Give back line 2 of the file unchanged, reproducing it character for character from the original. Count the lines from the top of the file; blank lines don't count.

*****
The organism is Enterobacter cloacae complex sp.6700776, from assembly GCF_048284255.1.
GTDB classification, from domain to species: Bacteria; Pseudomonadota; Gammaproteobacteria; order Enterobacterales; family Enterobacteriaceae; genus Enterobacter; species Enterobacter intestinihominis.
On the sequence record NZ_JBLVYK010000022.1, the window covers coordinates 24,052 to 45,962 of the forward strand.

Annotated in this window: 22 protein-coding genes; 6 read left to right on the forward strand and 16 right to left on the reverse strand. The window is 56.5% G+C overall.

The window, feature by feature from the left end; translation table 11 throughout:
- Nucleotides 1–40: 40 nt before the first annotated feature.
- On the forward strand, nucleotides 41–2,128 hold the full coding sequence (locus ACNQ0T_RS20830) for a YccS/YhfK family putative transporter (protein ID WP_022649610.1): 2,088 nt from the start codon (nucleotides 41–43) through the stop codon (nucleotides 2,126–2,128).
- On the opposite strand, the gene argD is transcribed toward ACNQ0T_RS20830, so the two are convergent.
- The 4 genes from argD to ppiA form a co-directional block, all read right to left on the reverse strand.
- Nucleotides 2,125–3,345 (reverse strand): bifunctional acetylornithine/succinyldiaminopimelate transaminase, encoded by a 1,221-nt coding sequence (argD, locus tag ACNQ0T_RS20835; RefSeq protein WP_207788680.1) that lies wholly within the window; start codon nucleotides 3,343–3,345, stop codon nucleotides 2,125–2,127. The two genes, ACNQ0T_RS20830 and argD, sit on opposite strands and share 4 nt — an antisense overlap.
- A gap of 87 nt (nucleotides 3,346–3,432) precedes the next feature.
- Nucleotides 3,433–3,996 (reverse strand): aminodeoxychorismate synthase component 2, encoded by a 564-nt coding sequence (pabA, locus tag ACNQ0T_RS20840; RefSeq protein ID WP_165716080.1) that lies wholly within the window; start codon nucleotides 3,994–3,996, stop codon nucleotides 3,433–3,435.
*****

GTDB classification, from domain to species: Bacteria; Pseudomonadota; Gammaproteobacteria; order Enterobacterales; family Enterobacteriaceae; genus Enterobacter; species Enterobacter intestinihominis.